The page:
European stocks may open largely unchanged on Tuesday after strong gains in the previous session.
Trade tensions remain in focus after U.S. Secretary of Health and Human Services Alex Azar delivered a sharp criticism of the World Health Organization (WHO) at the organization’s annual meeting Monday.
In an apparent reference to China, the original epicenter of the coronavirus, Azar said at least one member state made a mockery of their transparency obligations, with tremendous costs for the entire world.
The WHO bowed to calls from most of its member states to launch an independent probe into the response to the pandemic saying learning was important.
Chinese President Xi Jinping also backed the review of global health response to Covid-19, but said such an evaluation should happen only after the pandemic was over.
Asian markets rose on improved risk sentiment as economies in the region started to relax lockdown restrictions. Oil prices rose for a fourth straight session on hopes for a near-term economic recovery, while Treasury yields held near five-week highs.
Unemployment data from the U.K and ZEW economic confidence from Germany are due later in the session, headlining a light day for the European economic news.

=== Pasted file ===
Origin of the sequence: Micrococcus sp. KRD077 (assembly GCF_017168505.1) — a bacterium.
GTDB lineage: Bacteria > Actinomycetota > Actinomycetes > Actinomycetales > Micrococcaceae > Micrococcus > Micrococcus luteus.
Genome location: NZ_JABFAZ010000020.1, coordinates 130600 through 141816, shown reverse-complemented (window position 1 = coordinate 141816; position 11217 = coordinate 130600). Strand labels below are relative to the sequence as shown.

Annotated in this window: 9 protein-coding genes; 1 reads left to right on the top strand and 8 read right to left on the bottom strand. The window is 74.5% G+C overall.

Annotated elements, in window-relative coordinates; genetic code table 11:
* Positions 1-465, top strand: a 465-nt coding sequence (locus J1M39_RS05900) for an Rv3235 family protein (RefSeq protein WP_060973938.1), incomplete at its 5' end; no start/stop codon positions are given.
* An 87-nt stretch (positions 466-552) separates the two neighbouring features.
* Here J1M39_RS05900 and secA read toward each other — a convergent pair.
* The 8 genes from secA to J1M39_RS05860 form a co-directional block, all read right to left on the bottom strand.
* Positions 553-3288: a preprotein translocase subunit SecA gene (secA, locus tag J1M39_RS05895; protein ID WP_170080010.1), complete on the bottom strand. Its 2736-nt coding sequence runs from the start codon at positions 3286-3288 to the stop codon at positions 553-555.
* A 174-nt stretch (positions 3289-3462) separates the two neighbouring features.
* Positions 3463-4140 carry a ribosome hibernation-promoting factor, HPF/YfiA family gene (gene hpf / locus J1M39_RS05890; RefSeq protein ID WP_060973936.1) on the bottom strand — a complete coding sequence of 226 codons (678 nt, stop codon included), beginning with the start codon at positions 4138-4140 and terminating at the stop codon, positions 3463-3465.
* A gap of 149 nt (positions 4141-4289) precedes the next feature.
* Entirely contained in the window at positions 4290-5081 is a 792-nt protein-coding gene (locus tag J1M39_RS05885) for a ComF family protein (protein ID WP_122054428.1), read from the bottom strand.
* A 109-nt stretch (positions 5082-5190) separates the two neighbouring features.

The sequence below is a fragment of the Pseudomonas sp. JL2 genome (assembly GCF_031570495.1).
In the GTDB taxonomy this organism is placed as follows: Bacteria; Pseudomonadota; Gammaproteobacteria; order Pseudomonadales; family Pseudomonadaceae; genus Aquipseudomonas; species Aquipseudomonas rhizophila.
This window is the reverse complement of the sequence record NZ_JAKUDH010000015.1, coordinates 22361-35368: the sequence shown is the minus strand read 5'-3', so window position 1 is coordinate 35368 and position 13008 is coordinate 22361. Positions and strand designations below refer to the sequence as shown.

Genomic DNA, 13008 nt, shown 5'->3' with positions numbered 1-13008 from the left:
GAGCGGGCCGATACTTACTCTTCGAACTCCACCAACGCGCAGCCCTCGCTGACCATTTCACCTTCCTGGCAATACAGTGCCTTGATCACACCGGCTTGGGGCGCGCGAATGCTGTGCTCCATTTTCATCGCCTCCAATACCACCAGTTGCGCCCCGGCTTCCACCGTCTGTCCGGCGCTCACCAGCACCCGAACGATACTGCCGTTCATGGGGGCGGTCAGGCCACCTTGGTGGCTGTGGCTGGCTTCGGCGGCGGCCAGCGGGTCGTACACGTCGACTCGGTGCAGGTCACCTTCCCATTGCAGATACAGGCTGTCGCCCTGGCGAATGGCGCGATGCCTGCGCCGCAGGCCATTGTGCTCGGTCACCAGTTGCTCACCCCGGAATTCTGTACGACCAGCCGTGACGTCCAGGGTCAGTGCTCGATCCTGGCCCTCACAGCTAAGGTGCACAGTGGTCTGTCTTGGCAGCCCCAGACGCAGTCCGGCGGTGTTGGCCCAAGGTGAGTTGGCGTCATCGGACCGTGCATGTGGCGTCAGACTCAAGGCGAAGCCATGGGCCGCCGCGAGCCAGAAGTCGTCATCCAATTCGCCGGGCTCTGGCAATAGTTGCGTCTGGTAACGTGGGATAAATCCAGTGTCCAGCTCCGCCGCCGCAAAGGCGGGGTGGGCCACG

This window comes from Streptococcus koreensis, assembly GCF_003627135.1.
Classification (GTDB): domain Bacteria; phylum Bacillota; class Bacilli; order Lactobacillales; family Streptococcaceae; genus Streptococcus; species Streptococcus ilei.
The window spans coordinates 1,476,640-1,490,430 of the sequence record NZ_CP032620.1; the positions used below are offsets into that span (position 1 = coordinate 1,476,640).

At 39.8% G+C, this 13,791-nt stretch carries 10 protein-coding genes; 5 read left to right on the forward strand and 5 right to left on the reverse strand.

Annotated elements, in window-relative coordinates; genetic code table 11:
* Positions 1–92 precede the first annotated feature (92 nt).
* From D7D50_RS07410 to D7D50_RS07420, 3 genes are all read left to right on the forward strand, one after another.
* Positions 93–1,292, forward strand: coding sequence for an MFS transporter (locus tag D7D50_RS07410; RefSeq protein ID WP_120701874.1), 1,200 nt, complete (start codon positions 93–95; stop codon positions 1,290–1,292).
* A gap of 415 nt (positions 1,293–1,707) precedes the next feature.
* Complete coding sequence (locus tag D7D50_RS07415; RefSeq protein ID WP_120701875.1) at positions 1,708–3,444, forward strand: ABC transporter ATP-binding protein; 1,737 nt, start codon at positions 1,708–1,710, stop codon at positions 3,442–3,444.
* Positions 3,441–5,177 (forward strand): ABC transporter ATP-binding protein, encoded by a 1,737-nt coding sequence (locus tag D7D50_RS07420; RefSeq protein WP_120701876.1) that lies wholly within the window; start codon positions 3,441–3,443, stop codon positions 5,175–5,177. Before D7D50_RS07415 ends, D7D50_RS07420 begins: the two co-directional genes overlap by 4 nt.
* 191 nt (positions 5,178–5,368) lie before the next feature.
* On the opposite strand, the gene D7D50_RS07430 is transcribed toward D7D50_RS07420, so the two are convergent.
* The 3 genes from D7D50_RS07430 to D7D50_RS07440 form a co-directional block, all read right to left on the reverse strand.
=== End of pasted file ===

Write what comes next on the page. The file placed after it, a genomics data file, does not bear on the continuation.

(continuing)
U.S. stocks soared overnight after Moderna reported “positive” phase one results from the first human study of its experimental coronavirus vaccine.
The Dow Jones Industrial Average climbed 3.9 percent, the tech-heavy Nasdaq Composite surged 2.4 percent and the S&P 500 jumped 3.2 percent.
European markets also closed sharply higher on Monday as oil extended its rally, the latest data showed slowing virus growth and investors digested comments from Fed Chair Jerome Powell about the prospects for the U.S. economy to recover in the medium term.
The pan European Stoxx 600 jumped 4.1 percent. The German DAX spiked 5.7 percent, France’s CAC 30 index advanced 5.2 percent and the U.K.’s FTSE 100 added 4.3 percent.
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